$2M PNG Tax Credit Disappears

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No infrastructure development that was funded

By Jeffrey Elapa

PORT MORESBY, Papua New Guinea (PNG Post-Courier, April 5, 2015) – A K6 million [US$2,224,000] tax credit scheme funding for the Gobe Agro Technical High School in the Erave district, Southern Highlands has disappeared with nothing to show for on the ground.

A visit to the school by members of the Southern Highlands provincial assembly led by deputy Governor James Mali and chairman of Education Daniel Peipo found that much of the K6 million [US$2,224,000] funded for the infrastructure developments at the school has gone lost while the only physical development evident is an incomplete staff house and two semi- permanent dormitories like a public market building left idle and in an deteriorating stage.

School Principal Thompson Wombulu said that under the Gobe oil project tax credit scheme, a total of K6 million [US$2,224,000] was funded for the construction of staff houses, classrooms and dormitories.

However, he said although the money was released, no development has taken place therefore the school was in need of infrastructure and other equipment to qualify as a high school.

Mr Wombulu said the name of the school sound fancy but school is run down and has no buildings like staff houses, dormitories, classroom, science and computer laboratories, student dining hall and library.

He said currently the high school was sharing classroom with the Don Morsely primary school.

However he with the increase in student numbers the Primary needs classroom therefore they would soon be told to move and look for their own classroom.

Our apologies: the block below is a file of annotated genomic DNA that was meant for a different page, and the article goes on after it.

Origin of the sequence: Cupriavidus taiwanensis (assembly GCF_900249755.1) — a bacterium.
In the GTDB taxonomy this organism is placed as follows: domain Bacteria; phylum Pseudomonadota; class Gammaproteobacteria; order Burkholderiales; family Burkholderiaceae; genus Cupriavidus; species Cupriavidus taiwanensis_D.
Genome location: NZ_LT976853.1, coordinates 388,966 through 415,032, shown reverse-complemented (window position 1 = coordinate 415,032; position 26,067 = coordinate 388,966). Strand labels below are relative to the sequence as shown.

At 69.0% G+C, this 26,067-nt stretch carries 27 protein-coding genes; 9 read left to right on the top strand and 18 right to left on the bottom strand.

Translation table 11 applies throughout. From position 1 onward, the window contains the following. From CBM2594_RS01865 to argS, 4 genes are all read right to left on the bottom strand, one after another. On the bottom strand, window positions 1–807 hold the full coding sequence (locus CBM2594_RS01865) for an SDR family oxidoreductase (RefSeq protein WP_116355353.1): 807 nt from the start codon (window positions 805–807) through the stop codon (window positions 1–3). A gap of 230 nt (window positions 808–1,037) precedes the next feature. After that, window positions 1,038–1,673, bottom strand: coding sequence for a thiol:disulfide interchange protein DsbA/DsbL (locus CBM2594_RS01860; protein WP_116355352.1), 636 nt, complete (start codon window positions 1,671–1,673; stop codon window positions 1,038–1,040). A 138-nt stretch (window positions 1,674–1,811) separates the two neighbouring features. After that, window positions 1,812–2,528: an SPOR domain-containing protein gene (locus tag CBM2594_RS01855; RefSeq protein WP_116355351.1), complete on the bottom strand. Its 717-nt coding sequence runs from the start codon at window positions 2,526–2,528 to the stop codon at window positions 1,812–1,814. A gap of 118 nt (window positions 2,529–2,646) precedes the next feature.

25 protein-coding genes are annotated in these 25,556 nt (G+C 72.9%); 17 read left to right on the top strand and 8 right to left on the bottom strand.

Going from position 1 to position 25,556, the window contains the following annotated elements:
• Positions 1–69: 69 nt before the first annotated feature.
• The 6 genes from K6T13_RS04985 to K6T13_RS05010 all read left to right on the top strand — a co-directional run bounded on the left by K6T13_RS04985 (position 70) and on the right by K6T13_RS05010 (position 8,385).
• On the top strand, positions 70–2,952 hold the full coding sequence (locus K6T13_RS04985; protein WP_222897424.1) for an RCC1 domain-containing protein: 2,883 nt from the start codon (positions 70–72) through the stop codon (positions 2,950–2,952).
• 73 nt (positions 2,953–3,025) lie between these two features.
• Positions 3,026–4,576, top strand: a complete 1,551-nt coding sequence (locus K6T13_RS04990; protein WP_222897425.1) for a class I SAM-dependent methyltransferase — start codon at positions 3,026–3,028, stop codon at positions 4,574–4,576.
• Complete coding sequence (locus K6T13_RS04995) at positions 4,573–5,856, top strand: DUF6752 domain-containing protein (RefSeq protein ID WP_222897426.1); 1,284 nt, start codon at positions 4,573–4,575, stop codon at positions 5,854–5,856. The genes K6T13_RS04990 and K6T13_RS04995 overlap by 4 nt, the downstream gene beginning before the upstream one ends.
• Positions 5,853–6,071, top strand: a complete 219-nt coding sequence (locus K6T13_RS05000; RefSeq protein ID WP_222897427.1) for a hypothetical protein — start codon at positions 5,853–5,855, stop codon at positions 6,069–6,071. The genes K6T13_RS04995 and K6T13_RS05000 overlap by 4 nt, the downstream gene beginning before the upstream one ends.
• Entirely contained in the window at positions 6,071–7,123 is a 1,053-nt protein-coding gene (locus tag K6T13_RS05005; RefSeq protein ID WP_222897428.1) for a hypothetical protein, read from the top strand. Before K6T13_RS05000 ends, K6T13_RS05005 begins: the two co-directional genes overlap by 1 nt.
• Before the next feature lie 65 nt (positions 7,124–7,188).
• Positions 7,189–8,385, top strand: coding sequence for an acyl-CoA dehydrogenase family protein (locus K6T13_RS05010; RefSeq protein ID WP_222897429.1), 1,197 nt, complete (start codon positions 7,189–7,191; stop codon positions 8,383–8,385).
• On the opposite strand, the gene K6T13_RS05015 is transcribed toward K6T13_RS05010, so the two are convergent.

He said although the school was established under the Gobe oil project, the project has not benefited the people from the area while landowners continue to play politics, denying the services to the majority of the people in Sembirigi valley.

He called on the provincial government through the leadership of Governor Powi to investigate the how the funds have been used as it was a public fund.

He also recommended to the members of the provincial assembly to rename the school to Sembirigi High School as there is not use calling it Gobe when there is no assistance from the Gobe project benefits.

He said teacher shortage is also a major problem as few teachers who came to the school left due to lack of facilities and hardship of accessing services, leaving only four of them teaching all the seven subjects.

He said despite the problem they kept the school running to serve the community as transferring students out to other schools is difficult for the parents.

However he thanked the government of Peter O’Neill for the tuition fee free education policy that has assisted the school with its operation to provide necessary equipment and materials stationaries.

He also thanked Governor Powi for prioritising education and for his initiative to fix the high schools and secondary schools in the province and for bring specialist science and mathematics teachers from India.

Meanwhile Mr Mali said Gobe Agro technical high school will benefit from the provincial government’s maintenance program with more than K40 million [US$14,964,000] funded to improve the run down facilities in 15 High Schools and 7 Secondary schools in the Province.

He said 80 containers of materials for the construction and maintenances of the schools are on the way and work is expected to start soon.

 

 

 

 

 

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